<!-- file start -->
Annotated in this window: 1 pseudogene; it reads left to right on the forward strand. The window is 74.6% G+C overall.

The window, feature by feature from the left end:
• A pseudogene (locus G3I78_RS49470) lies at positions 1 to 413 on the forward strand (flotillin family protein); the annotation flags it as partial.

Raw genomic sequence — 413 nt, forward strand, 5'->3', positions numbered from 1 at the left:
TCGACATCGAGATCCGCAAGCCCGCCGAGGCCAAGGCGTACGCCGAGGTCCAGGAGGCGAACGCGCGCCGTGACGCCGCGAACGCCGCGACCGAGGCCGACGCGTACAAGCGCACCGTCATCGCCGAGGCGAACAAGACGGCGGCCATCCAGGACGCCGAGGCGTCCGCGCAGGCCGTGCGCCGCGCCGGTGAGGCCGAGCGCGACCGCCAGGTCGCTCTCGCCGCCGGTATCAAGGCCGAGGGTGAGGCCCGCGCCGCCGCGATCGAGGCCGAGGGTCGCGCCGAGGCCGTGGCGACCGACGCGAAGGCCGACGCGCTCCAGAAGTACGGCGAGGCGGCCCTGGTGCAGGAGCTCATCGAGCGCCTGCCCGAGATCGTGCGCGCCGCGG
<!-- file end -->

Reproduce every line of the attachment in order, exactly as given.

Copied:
Annotated in this window: 1 pseudogene; it reads left to right on the forward strand. The window is 74.6% G+C overall.

The window, feature by feature from the left end:
• A pseudogene (locus G3I78_RS49470) lies at positions 1 to 413 on the forward strand (flotillin family protein); the annotation flags it as partial.

Raw genomic sequence — 413 nt, forward strand, 5'->3', positions numbered from 1 at the left:
TCGACATCGAGATCCGCAAGCCCGCCGAGGCCAAGGCGTACGCCGAGGTCCAGGAGGCGAACGCGCGCCGTGACGCCGCGAACGCCGCGACCGAGGCCGACGCGTACAAGCGCACCGTCATCGCCGAGGCGAACAAGACGGCGGCCATCCAGGACGCCGAGGCGTCCGCGCAGGCCGTGCGCCGCGCCGGTGAGGCCGAGCGCGACCGCCAGGTCGCTCTCGCCGCCGGTATCAAGGCCGAGGGTGAGGCCCGCGCCGCCGCGATCGAGGCCGAGGGTCGCGCCGAGGCCGTGGCGACCGACGCGAAGGCCGACGCGCTCCAGAAGTACGGCGAGGCGGCCCTGGTGCAGGAGCTCATCGAGCGCCTGCCCGAGATCGTGCGCGCCGCGG